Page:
Posts tagged ‘Eagle Rare’

Giving the Gift of Bourbon

Well, a lot of folks are starting to do their holiday shopping, and there are a lot of people who love to give and receive the gift of bourbon.  Whiskey shopping around the holidays can offer some great deals on holiday gift packages.  A lot of distilleries will issue box sets where you might get a 750 ml bottle with some glassware or some 50 ml samples of other products.  Even if you are just looking to treat yourself, holiday box sets are always good fun.

Woodford Reserve's holiday gift set includes two Woodford glasses.

Woodford Reserve’s holiday gift set includes two Woodford glasses.

Before I get into my recommendations for the bourbon lovers on your list, I need to issue two disclaimers.  First, if you are a bourbon lover like myself, that does not give you the right to supply others with bourbon in hopes they will give you half the bottle because they don’t like bourbon all that much.  Secondly, taste is personal, and your favorite whiskey might not be tolerable to somebody else. That said, do some research on the person you are giving the gift to and the bottles you are thinking of buying to give the best gift possible.  Of course, that is where I want to offer some helpful suggestions that won’t break the bank.

For the bourbon newcomer on your list:  This is the person on your list who has never had bourbon (or any other whiskey) before, but they have put bourbon on their holiday wish list.  Don’t get them anything over 90 proof, and don’t get them anything will do dense a flavor profile.  My main recommendation is Four Roses Yellow Label.  It is light, and it gives a good introduction to whiskey without it being too complex.  It is also a great value buy.  If you are looking for something a little fancier, try Basil Hayden’s.  It is also a light, well-balanced whiskey.  Both of these presents will leave the recipient craving another bottle of bourbon.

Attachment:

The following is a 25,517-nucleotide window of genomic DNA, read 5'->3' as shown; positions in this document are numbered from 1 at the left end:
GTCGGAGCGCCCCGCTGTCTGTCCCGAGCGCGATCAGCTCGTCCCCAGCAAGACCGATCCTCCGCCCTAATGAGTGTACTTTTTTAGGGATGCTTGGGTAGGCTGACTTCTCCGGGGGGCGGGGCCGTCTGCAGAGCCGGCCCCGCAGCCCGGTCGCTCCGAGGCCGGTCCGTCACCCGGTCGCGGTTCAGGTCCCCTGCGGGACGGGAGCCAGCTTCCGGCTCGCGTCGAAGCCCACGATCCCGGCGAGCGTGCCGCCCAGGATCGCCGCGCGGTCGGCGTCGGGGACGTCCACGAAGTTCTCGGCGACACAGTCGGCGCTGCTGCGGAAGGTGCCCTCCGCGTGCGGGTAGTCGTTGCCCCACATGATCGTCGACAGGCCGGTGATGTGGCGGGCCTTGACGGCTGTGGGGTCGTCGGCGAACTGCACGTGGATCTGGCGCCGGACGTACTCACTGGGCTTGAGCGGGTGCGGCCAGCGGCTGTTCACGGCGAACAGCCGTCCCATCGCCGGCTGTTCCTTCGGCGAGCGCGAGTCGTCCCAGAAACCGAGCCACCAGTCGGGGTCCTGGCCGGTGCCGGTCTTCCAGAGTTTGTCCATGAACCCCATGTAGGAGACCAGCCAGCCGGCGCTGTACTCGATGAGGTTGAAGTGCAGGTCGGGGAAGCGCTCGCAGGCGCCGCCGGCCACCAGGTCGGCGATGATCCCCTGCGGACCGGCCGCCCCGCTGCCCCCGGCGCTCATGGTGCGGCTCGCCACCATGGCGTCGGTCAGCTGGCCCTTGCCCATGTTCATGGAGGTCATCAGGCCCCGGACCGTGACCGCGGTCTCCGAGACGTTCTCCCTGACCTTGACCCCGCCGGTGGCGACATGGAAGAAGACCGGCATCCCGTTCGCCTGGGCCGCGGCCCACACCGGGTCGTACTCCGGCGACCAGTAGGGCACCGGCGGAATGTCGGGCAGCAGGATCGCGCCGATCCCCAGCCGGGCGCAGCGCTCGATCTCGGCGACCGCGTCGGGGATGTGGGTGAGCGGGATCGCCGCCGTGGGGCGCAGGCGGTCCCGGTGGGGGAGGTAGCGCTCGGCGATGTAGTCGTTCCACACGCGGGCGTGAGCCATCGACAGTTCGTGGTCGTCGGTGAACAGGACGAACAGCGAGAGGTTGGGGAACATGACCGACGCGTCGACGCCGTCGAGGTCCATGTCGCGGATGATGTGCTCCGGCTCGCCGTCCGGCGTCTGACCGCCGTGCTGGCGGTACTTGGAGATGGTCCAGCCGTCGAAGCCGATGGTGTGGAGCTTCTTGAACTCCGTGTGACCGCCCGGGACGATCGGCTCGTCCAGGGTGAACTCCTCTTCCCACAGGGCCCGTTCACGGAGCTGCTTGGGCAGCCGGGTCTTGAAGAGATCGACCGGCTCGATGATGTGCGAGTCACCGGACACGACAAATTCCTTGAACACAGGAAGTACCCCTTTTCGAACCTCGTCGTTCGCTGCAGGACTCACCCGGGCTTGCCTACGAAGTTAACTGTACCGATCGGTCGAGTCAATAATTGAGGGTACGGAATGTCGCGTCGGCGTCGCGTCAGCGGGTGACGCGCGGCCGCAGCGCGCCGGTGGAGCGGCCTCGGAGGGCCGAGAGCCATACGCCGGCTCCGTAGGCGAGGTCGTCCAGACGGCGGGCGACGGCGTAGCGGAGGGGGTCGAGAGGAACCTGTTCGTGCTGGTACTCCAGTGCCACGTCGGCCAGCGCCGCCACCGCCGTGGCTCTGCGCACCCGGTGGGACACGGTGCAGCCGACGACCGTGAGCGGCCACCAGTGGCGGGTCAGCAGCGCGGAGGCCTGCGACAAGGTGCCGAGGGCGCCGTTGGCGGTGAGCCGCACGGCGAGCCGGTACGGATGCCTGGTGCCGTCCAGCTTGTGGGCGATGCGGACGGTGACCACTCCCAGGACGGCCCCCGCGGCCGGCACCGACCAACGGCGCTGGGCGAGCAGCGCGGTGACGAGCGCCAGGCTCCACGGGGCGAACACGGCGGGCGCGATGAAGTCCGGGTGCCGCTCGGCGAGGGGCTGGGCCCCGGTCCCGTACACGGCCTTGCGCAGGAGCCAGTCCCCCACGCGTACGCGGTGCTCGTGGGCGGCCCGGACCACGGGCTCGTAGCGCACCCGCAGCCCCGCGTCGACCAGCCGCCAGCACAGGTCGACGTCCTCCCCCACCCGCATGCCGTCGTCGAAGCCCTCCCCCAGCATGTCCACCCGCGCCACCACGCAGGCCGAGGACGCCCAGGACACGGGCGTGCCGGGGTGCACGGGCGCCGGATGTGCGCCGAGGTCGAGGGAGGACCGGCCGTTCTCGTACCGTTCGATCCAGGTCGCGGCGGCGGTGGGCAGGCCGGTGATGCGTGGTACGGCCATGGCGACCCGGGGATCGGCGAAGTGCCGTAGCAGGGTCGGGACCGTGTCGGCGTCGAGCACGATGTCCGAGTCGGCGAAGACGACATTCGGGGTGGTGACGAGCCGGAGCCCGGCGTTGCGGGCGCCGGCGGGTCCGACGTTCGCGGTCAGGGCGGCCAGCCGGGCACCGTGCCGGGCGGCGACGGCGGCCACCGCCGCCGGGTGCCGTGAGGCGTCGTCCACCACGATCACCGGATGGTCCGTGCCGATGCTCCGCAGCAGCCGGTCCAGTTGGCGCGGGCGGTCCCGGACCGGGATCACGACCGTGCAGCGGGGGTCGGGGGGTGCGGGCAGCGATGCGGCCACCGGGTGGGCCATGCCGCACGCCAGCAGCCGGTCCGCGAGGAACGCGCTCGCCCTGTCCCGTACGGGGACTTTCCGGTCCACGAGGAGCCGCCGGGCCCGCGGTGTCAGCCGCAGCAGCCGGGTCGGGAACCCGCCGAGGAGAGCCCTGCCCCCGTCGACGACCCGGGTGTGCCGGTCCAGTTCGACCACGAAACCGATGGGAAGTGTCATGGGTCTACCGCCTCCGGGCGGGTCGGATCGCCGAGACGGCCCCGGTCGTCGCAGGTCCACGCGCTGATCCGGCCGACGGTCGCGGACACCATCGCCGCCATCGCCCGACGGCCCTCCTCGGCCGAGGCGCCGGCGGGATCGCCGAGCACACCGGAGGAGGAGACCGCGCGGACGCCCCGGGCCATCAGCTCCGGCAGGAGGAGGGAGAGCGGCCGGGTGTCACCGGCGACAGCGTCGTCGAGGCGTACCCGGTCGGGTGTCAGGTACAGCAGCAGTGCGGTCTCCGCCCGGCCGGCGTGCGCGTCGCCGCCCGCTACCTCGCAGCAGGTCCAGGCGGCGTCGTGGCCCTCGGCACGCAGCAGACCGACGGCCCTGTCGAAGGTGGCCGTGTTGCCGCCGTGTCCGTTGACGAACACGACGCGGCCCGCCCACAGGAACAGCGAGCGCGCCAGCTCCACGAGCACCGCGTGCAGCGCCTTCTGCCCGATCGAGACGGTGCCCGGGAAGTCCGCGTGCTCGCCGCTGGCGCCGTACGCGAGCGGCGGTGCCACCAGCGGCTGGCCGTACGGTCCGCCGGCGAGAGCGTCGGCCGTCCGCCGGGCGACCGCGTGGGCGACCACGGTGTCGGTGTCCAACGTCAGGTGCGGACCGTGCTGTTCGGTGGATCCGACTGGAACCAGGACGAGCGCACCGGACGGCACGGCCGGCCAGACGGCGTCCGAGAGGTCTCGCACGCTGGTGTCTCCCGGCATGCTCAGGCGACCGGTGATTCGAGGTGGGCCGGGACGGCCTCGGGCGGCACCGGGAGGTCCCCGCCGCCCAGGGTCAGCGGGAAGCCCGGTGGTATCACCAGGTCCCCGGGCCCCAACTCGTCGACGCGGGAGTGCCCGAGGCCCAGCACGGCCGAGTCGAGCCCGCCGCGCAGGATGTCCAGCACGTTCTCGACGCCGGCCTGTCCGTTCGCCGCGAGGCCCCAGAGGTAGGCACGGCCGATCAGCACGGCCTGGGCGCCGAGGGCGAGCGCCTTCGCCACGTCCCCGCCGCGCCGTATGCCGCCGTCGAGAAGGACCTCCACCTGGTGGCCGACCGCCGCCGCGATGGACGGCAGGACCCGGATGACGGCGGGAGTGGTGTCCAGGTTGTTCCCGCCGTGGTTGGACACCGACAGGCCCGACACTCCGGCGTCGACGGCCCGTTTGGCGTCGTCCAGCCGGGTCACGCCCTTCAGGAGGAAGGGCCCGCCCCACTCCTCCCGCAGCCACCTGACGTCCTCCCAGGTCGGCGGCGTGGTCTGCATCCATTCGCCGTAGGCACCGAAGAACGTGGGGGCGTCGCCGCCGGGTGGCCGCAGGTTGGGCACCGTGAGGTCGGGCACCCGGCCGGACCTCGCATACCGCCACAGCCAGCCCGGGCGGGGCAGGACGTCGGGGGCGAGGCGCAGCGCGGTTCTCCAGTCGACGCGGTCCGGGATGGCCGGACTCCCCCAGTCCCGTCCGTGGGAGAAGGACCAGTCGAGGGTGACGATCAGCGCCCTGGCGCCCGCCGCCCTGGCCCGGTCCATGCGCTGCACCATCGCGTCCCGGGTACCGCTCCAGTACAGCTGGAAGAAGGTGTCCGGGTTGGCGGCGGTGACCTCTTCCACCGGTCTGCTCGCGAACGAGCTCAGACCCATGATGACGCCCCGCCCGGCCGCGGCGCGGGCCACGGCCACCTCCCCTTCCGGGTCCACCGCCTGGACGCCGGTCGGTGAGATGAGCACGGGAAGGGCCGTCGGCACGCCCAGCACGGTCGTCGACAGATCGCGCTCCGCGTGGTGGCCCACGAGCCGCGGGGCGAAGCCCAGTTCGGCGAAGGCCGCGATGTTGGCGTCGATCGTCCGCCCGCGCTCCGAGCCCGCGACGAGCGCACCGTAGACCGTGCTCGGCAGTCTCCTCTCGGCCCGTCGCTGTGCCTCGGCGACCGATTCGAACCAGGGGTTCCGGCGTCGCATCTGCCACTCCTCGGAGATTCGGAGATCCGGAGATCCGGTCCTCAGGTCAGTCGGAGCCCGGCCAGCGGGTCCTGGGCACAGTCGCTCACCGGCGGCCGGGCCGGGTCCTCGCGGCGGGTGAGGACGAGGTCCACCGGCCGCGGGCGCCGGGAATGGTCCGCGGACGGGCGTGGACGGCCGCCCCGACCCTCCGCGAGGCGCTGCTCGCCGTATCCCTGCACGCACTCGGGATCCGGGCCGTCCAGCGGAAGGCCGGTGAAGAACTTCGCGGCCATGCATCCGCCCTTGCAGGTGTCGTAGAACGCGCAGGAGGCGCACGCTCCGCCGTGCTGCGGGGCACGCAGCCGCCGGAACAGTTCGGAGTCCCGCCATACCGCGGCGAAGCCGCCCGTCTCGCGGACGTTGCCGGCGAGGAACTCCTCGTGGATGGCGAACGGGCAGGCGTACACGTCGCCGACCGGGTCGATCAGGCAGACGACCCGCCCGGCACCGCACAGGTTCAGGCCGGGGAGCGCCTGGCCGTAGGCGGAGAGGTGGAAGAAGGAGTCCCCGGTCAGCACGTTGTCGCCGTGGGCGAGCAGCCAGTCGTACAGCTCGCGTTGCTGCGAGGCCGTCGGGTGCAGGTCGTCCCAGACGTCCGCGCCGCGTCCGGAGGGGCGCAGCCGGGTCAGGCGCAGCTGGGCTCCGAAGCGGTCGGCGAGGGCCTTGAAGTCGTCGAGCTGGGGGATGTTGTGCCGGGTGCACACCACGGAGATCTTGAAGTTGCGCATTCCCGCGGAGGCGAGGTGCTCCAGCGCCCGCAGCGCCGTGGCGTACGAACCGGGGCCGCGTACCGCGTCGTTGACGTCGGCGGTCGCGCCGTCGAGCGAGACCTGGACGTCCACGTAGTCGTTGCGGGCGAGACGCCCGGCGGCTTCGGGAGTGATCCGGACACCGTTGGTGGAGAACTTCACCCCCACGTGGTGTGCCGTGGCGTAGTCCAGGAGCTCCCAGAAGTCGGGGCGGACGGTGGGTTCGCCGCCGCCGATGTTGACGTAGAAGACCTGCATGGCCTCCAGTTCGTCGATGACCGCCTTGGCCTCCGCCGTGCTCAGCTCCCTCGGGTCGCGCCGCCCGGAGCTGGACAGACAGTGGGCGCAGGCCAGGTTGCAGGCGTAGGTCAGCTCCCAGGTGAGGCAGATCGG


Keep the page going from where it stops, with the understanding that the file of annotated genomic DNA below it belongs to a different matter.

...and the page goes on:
For the bourbon novice on your list:  This is the person on your list that has been getting into some starter bourbons of late, but he/she looking is looking to enjoy some craft bourbon.  My recommendation (if you can find it) is Elmer T. Lee.  It is a single barrel bourbon that is indicative of what bourbon should be.  It won’t break the bank, but it is a monstrous step up from Jim Beam and Maker’s Mark.  However, Elmer T. Lee is hard to find.  If you can’t lay your hands on that one, Buffalo Trace is a great alternative.

For the bourbon admirer on your list:  This is the person who has been casually drinking bourbon for a few years, and it is one of their favorite drinks.  This person is one of the easiest people on your list because they will probably like your gift.  That said, here are a couple of the quintessential craft bourbons that make great gifts.  Eagle Rare 10 yr. and Woodford Reserve are two readily available bourbons that always make great gifts.  If you can find it, Four Roses Single Barrel is a great offering if you are willing to spend a few extra dollars.

For the bourbon connoisseur on your list:  This is the person who loves bourbon, and gives a lot of thought and attention to their bourbon.  Among bourbon connoisseurs, there are a few whiskeys that you can rarely go wrong with.  If you find anything from Buffalo Trace’s Antique Collection, Stitzel-Weller/Buffalo Trace’s Van Winkle Collection, Heaven Hill’s Parker’s Heritage Collection, or Four Roses Limited Edition Collection (and you can swing the bill), pick it up.  It is a rare occasion that I read a bad word about any of these bourbons, but they are all pretty hard to find.  That said, barrel strength bourbons are always a great gift for the bourbon connoisseur on your list.  Noah’s Mill, Booker’s, and Willett Single Barrel (barrel strength) are all great gifts to open and great bourbons to drink.

In case this guy is on your list...

In case this guy is on your list…